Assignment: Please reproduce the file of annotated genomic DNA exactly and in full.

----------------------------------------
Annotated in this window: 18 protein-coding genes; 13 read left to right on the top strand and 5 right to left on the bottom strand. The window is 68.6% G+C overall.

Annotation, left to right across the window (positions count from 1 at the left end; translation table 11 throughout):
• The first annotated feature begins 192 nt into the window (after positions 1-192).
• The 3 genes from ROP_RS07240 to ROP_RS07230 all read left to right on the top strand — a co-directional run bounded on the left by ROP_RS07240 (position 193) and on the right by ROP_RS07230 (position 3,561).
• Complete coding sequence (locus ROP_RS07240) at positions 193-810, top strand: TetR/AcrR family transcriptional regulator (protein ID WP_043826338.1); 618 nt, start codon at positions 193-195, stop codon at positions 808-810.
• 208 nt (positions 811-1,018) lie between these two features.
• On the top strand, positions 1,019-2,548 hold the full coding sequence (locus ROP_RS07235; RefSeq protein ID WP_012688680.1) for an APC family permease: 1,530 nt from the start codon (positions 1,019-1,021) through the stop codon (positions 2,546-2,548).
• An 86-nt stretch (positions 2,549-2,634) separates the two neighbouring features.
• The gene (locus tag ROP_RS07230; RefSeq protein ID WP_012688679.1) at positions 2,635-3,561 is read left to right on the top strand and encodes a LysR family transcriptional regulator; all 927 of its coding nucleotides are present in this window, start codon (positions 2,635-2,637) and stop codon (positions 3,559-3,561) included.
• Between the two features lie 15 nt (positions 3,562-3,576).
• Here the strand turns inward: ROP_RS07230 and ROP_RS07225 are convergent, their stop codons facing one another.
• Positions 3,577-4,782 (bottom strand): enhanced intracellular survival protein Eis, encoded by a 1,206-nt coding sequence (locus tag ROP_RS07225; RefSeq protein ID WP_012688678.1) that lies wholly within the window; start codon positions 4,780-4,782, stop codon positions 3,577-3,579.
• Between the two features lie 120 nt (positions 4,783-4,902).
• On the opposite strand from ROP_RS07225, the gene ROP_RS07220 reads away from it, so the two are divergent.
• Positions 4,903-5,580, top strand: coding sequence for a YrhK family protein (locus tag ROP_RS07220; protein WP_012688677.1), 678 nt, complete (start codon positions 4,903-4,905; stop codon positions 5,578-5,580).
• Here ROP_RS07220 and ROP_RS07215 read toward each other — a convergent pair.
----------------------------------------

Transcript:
Annotated in this window: 18 protein-coding genes; 13 read left to right on the top strand and 5 right to left on the bottom strand. The window is 68.6% G+C overall.

Annotation, left to right across the window (positions count from 1 at the left end; translation table 11 throughout):
• The first annotated feature begins 192 nt into the window (after positions 1-192).
• The 3 genes from ROP_RS07240 to ROP_RS07230 all read left to right on the top strand — a co-directional run bounded on the left by ROP_RS07240 (position 193) and on the right by ROP_RS07230 (position 3,561).
• Complete coding sequence (locus ROP_RS07240) at positions 193-810, top strand: TetR/AcrR family transcriptional regulator (protein ID WP_043826338.1); 618 nt, start codon at positions 193-195, stop codon at positions 808-810.
• 208 nt (positions 811-1,018) lie between these two features.
• On the top strand, positions 1,019-2,548 hold the full coding sequence (locus ROP_RS07235; RefSeq protein ID WP_012688680.1) for an APC family permease: 1,530 nt from the start codon (positions 1,019-1,021) through the stop codon (positions 2,546-2,548).
• An 86-nt stretch (positions 2,549-2,634) separates the two neighbouring features.
• The gene (locus tag ROP_RS07230; RefSeq protein ID WP_012688679.1) at positions 2,635-3,561 is read left to right on the top strand and encodes a LysR family transcriptional regulator; all 927 of its coding nucleotides are present in this window, start codon (positions 2,635-2,637) and stop codon (positions 3,559-3,561) included.
• Between the two features lie 15 nt (positions 3,562-3,576).
• Here the strand turns inward: ROP_RS07230 and ROP_RS07225 are convergent, their stop codons facing one another.
• Positions 3,577-4,782 (bottom strand): enhanced intracellular survival protein Eis, encoded by a 1,206-nt coding sequence (locus tag ROP_RS07225; RefSeq protein ID WP_012688678.1) that lies wholly within the window; start codon positions 4,780-4,782, stop codon positions 3,577-3,579.
• Between the two features lie 120 nt (positions 4,783-4,902).
• On the opposite strand from ROP_RS07225, the gene ROP_RS07220 reads away from it, so the two are divergent.
• Positions 4,903-5,580, top strand: coding sequence for a YrhK family protein (locus tag ROP_RS07220; protein WP_012688677.1), 678 nt, complete (start codon positions 4,903-4,905; stop codon positions 5,578-5,580).
• Here ROP_RS07220 and ROP_RS07215 read toward each other — a convergent pair.